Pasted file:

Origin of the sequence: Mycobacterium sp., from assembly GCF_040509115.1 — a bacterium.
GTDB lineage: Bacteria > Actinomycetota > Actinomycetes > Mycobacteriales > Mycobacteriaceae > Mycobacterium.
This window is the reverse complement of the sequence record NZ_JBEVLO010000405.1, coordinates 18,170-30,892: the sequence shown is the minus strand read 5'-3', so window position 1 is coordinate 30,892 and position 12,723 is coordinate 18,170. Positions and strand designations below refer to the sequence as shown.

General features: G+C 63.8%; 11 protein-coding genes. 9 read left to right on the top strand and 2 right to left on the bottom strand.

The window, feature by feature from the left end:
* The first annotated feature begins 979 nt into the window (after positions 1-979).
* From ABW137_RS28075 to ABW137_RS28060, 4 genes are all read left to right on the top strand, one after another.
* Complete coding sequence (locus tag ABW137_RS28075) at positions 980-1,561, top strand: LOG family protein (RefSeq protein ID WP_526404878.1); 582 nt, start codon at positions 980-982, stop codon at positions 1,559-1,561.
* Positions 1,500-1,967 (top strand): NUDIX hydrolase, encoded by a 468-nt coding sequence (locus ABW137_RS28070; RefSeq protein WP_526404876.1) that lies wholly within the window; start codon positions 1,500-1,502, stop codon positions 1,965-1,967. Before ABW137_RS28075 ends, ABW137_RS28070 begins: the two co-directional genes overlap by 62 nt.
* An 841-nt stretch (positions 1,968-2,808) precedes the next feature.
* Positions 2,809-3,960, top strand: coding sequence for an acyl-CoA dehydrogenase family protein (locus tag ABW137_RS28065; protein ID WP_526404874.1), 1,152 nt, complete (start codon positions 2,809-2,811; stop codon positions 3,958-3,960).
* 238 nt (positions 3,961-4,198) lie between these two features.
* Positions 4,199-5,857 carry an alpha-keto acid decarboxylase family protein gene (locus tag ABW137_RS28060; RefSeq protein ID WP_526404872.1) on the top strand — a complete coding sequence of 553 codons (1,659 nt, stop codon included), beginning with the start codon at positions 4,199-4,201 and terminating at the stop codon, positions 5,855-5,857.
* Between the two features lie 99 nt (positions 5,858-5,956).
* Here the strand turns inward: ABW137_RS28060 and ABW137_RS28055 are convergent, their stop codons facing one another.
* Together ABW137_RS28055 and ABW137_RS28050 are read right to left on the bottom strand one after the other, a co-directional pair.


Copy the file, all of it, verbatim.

Origin of the sequence: Mycobacterium sp., from assembly GCF_040509115.1 — a bacterium.
GTDB lineage: Bacteria > Actinomycetota > Actinomycetes > Mycobacteriales > Mycobacteriaceae > Mycobacterium.
This window is the reverse complement of the sequence record NZ_JBEVLO010000405.1, coordinates 18,170-30,892: the sequence shown is the minus strand read 5'-3', so window position 1 is coordinate 30,892 and position 12,723 is coordinate 18,170. Positions and strand designations below refer to the sequence as shown.

General features: G+C 63.8%; 11 protein-coding genes. 9 read left to right on the top strand and 2 right to left on the bottom strand.

The window, feature by feature from the left end:
* The first annotated feature begins 979 nt into the window (after positions 1-979).
* From ABW137_RS28075 to ABW137_RS28060, 4 genes are all read left to right on the top strand, one after another.
* Complete coding sequence (locus tag ABW137_RS28075) at positions 980-1,561, top strand: LOG family protein (RefSeq protein ID WP_526404878.1); 582 nt, start codon at positions 980-982, stop codon at positions 1,559-1,561.
* Positions 1,500-1,967 (top strand): NUDIX hydrolase, encoded by a 468-nt coding sequence (locus ABW137_RS28070; RefSeq protein WP_526404876.1) that lies wholly within the window; start codon positions 1,500-1,502, stop codon positions 1,965-1,967. Before ABW137_RS28075 ends, ABW137_RS28070 begins: the two co-directional genes overlap by 62 nt.
* An 841-nt stretch (positions 1,968-2,808) precedes the next feature.
* Positions 2,809-3,960, top strand: coding sequence for an acyl-CoA dehydrogenase family protein (locus tag ABW137_RS28065; protein ID WP_526404874.1), 1,152 nt, complete (start codon positions 2,809-2,811; stop codon positions 3,958-3,960).
* 238 nt (positions 3,961-4,198) lie between these two features.
* Positions 4,199-5,857 carry an alpha-keto acid decarboxylase family protein gene (locus tag ABW137_RS28060; RefSeq protein ID WP_526404872.1) on the top strand — a complete coding sequence of 553 codons (1,659 nt, stop codon included), beginning with the start codon at positions 4,199-4,201 and terminating at the stop codon, positions 5,855-5,857.
* Between the two features lie 99 nt (positions 5,858-5,956).
* Here the strand turns inward: ABW137_RS28060 and ABW137_RS28055 are convergent, their stop codons facing one another.
* Together ABW137_RS28055 and ABW137_RS28050 are read right to left on the bottom strand one after the other, a co-directional pair.